Helped by endorsements from President Barack Obama, Vice President Joe Biden and her former boss, Gov. Tom Wolf, as well as a lot of campaign financing, McGinty won with more than 43 percent of the vote. She’ll need the financing and ground troops to defeat Toomey in a state that has never sent a woman to the United States Senate.

Dwight Evans

Dwight Evans

However, the night wasn’t so good for a lot of local incumbents, most notably Congressman Chaka Fattah. State Rep. Dwight Evans, one of three challengers Fattah faced in the Democratic primary, beat the incumbent by more than 13,000 votes. He’ll face Republican James Jones for the right to represent the Second Congressional District in November.

At around 10p.m. Tuesday night, Fattah put on a brave face as he arrived at the 1199C healthcare workers union hall in Center City. Joined by his wife former NBC-10 anchor Renee Chenault-Fattah, his two daughters, State Sen. Vincent Hughes and City Councilwoman Blondell Reynolds Brown, he gave a concession speech that recognized showcased his accomplishments in the district while recognizing how tough the odds against him were to beat.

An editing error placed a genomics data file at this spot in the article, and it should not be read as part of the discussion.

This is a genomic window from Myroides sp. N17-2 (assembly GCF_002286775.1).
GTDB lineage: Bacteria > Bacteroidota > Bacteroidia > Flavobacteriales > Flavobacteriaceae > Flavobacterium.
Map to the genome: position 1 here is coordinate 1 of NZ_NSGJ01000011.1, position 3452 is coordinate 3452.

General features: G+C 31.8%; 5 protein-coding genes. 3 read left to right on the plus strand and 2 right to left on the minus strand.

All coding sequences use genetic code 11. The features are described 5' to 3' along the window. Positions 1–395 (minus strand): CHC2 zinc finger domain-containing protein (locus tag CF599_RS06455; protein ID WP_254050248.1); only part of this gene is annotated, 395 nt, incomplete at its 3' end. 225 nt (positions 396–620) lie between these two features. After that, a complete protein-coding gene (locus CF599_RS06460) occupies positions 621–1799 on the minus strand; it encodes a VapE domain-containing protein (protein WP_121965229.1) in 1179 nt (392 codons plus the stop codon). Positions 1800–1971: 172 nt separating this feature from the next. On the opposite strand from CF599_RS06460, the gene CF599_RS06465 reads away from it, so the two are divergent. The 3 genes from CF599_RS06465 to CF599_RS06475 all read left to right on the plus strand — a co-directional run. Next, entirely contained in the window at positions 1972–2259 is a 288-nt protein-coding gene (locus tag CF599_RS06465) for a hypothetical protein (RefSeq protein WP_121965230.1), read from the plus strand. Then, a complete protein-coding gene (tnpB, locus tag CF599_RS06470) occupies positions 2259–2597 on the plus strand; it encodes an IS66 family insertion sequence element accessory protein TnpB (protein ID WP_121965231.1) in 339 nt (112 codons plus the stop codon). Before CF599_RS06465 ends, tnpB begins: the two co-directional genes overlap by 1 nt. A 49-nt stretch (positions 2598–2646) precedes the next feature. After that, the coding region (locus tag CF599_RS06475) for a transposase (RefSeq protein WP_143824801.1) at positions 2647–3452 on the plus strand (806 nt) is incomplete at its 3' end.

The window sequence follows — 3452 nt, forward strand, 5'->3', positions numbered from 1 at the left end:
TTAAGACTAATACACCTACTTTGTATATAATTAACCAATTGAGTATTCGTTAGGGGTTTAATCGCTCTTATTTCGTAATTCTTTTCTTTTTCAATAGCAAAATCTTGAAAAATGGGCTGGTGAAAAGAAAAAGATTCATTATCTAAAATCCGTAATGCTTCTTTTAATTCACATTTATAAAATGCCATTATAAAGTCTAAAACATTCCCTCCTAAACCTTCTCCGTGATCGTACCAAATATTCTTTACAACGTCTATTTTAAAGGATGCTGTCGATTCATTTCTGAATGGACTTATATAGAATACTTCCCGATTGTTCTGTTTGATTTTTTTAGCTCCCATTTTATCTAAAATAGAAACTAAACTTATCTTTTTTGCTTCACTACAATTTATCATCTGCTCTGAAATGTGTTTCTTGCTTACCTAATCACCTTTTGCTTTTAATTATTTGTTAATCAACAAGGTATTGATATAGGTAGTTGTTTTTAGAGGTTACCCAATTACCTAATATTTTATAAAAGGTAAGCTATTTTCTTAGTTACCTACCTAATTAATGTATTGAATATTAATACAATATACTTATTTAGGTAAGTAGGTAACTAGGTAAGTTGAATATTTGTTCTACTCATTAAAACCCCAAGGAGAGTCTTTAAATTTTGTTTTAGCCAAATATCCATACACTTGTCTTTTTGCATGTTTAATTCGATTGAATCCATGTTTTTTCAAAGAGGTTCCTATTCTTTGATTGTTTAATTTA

“There were forces arrayed against us tonight of very powerful and influential people,” Fattah said. “This is the best congressional district in the country and it’s been an honor to represent it,” Fattah said. “This is not a moment to talk about the past, but to move forward. I may not have had the numbers tonight, but I still consider myself to be in the winner’s circle.”

Evans, who has spent 36 years in the State House including a term as chair of the House Appropriations Committee, was also competing against Dan Muroff, an attorney from East Mount Airy and Lower Merion Township Commissioner Brian Gordon for the nomination.

While Fattah bemoaned the fact that Evans got money and backing from such powerbrokers as Mayor Jim Kenney, and Gov. Tom Wolf, what may have ultimately led to his defeat was the federal criminal trial Fattah faces later this month. The congressman was indicted in July on charges of bank fraud, bribery, money laundering, and racketeering in connection to an illegal $1 million loan he took out for his 2007 run for mayor. He’s also been accused of taking bribes from a lobbyist.